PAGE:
Thursday, June 27, 2013

#5 out of 40 — Streaking and Flashing, As the World Turns

A lot of big-ticket news items today, with probably one of the most talked about in these parts being the striking down of DOMA. 

And plenty of grief lately too, with the recent deaths of Ray Harryhausen (June 29, 1920 – May 7, 2013), Jack Vance (August 28, 1916 – May 26, 2013), Iain Banks (16 February, 1954 – 9 June 2013), and now Richard Matheson (February 20, 1926 – June 23, 2013).

I did what I tend do during such times, which is try to bury my head in the sand and focus on continuing to take one step after another.

Today, this entailed:
  • Finishing Lois Lowry's The Giver. As I mentioned yesterday, I had really enjoyed the first 100 pages. The goods news is that the remaining 80 didn't disappoint, no small feat considering the quality of what came before. I won't spend a lot of time discussing the ending of this much-beloved YA novel, but I will say that one of the things I particularly liked about it was its restraint. Implication wins over explication, every time. Something I'd do well to remember.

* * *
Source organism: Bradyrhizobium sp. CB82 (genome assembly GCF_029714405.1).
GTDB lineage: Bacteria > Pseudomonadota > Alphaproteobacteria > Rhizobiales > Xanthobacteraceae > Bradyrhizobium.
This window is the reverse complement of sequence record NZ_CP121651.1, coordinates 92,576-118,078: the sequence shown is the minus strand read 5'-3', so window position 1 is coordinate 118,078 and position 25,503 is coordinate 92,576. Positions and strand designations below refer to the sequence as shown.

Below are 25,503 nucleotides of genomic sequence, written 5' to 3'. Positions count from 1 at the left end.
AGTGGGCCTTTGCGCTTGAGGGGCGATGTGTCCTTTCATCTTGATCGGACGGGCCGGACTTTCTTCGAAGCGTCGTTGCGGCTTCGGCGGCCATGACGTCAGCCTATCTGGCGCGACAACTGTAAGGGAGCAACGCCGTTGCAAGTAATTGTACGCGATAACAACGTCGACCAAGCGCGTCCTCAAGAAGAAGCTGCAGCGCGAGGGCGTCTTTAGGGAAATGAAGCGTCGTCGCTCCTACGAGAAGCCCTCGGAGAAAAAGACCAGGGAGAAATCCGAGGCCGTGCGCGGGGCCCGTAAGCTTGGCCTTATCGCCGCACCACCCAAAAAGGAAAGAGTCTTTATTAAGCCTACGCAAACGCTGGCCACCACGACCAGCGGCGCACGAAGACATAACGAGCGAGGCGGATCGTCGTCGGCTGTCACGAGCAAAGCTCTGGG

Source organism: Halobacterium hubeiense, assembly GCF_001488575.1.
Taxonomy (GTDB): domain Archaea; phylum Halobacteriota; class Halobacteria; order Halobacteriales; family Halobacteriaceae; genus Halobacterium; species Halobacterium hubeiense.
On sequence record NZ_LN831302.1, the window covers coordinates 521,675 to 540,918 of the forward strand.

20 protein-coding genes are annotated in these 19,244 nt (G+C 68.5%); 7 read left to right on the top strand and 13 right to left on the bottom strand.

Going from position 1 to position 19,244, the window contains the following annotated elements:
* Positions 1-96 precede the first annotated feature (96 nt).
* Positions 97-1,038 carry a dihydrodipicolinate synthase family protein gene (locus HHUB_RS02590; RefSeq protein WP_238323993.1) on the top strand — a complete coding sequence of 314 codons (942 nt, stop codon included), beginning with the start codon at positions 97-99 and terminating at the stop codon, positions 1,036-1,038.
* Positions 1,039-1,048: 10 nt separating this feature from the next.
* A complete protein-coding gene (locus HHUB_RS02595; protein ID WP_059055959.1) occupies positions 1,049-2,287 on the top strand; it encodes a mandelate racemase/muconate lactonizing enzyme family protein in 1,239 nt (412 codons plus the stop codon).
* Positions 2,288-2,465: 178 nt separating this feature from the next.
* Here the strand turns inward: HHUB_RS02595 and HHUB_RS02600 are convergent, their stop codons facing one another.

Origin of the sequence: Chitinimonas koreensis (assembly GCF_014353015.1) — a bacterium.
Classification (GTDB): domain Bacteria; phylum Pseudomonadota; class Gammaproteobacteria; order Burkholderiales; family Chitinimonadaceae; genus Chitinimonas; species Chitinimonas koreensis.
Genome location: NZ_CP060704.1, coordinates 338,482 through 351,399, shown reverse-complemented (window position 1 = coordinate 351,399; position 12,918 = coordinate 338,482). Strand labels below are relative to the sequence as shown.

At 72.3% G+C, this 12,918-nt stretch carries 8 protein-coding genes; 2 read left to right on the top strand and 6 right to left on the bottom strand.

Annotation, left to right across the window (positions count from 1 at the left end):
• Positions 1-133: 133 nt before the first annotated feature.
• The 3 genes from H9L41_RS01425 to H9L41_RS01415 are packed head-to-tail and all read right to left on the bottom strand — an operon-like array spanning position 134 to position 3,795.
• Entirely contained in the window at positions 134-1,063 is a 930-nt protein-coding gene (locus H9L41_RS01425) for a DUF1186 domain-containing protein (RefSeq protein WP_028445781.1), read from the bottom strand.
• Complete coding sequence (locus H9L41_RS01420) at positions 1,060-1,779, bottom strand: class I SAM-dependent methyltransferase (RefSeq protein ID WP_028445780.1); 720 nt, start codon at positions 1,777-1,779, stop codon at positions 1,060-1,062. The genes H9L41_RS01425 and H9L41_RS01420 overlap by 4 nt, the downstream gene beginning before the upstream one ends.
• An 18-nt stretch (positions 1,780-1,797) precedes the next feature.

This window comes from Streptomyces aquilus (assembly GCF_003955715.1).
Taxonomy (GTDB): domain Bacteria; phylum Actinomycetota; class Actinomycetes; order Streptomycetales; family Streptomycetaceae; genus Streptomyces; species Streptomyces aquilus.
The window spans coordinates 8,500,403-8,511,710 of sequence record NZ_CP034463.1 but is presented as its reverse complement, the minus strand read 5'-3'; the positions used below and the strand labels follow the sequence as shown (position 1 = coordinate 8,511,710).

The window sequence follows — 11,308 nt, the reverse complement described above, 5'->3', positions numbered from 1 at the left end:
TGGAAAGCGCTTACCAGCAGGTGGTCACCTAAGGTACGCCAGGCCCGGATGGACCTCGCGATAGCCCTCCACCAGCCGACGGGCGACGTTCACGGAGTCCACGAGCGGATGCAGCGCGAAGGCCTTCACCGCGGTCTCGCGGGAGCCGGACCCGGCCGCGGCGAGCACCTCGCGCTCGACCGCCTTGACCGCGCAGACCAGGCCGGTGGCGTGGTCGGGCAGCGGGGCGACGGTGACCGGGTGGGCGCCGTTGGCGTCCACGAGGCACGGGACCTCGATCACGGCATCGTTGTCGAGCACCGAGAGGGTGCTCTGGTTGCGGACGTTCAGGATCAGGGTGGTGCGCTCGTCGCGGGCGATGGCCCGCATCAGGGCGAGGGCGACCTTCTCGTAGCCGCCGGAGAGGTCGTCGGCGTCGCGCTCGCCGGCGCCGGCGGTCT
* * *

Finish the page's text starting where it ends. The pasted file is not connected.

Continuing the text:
• Nice 5-mile sunset run.
  • Long edits on a long short story I finished on 6/19. This started at 9,100 words and by the end of today sits at 7,900. Received some great feedback on it that enabled me to fix many things, small and large. I think all the basics are now solid, and with today's excisions it's actually starting to be somewhat readable. Needs a couple of more rounds of edits before being subbed, though.
  • Continued adding (only a couple hundred words, but it counts!) to the story I started on 6/24. This is significant in that way that arbitrary milestones are significant because it marks day 20 of my writing streak. I mean, I feel like I can actually, legitimately call it a streak now. A recent comment I made to my girlfriend about a new piece of flash fiction I'm working on elicited an unfortunate juxtaposition of both these terms...hence the title of today's post.

Oh, and before I forget: for any Malzberg fans out there who might have seen my recent review of his The Very Best Of, Dave Truesdale pointed me to a fascinating discussion that was published around the same time as Breakfast in the Ruins in F&SF.
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